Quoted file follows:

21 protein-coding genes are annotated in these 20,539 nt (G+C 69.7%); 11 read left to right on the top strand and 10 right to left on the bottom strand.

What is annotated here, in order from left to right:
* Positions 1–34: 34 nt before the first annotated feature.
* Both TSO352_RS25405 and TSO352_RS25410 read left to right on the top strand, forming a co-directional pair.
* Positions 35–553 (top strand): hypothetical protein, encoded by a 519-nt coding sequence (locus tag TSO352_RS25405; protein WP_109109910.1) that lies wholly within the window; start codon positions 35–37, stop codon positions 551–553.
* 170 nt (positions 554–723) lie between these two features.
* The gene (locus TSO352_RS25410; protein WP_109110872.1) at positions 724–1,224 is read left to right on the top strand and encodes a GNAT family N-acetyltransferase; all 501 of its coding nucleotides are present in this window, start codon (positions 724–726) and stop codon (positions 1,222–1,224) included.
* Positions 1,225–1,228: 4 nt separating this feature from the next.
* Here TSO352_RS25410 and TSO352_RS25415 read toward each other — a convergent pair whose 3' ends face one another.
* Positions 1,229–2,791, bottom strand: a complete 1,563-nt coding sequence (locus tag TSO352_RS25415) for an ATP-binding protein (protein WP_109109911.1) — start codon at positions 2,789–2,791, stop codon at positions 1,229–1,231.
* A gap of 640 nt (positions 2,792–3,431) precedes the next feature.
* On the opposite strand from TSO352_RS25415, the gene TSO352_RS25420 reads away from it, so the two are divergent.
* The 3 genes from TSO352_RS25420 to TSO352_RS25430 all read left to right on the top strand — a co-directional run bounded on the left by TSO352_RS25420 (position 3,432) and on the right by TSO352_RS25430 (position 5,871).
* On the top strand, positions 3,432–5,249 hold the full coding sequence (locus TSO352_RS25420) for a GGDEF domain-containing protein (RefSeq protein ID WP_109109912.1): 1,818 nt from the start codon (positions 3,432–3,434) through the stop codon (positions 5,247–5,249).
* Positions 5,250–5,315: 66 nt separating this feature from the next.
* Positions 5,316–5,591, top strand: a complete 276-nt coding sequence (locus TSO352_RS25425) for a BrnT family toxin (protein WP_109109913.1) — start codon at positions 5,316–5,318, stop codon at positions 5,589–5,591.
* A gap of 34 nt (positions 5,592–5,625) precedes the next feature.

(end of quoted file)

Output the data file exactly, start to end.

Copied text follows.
21 protein-coding genes are annotated in these 20,539 nt (G+C 69.7%); 11 read left to right on the top strand and 10 right to left on the bottom strand.

What is annotated here, in order from left to right:
* Positions 1–34: 34 nt before the first annotated feature.
* Both TSO352_RS25405 and TSO352_RS25410 read left to right on the top strand, forming a co-directional pair.
* Positions 35–553 (top strand): hypothetical protein, encoded by a 519-nt coding sequence (locus tag TSO352_RS25405; protein WP_109109910.1) that lies wholly within the window; start codon positions 35–37, stop codon positions 551–553.
* 170 nt (positions 554–723) lie between these two features.
* The gene (locus TSO352_RS25410; protein WP_109110872.1) at positions 724–1,224 is read left to right on the top strand and encodes a GNAT family N-acetyltransferase; all 501 of its coding nucleotides are present in this window, start codon (positions 724–726) and stop codon (positions 1,222–1,224) included.
* Positions 1,225–1,228: 4 nt separating this feature from the next.
* Here TSO352_RS25410 and TSO352_RS25415 read toward each other — a convergent pair whose 3' ends face one another.
* Positions 1,229–2,791, bottom strand: a complete 1,563-nt coding sequence (locus tag TSO352_RS25415) for an ATP-binding protein (protein WP_109109911.1) — start codon at positions 2,789–2,791, stop codon at positions 1,229–1,231.
* A gap of 640 nt (positions 2,792–3,431) precedes the next feature.
* On the opposite strand from TSO352_RS25415, the gene TSO352_RS25420 reads away from it, so the two are divergent.
* The 3 genes from TSO352_RS25420 to TSO352_RS25430 all read left to right on the top strand — a co-directional run bounded on the left by TSO352_RS25420 (position 3,432) and on the right by TSO352_RS25430 (position 5,871).
* On the top strand, positions 3,432–5,249 hold the full coding sequence (locus TSO352_RS25420) for a GGDEF domain-containing protein (RefSeq protein ID WP_109109912.1): 1,818 nt from the start codon (positions 3,432–3,434) through the stop codon (positions 5,247–5,249).
* Positions 5,250–5,315: 66 nt separating this feature from the next.
* Positions 5,316–5,591, top strand: a complete 276-nt coding sequence (locus TSO352_RS25425) for a BrnT family toxin (protein WP_109109913.1) — start codon at positions 5,316–5,318, stop codon at positions 5,589–5,591.
* A gap of 34 nt (positions 5,592–5,625) precedes the next feature.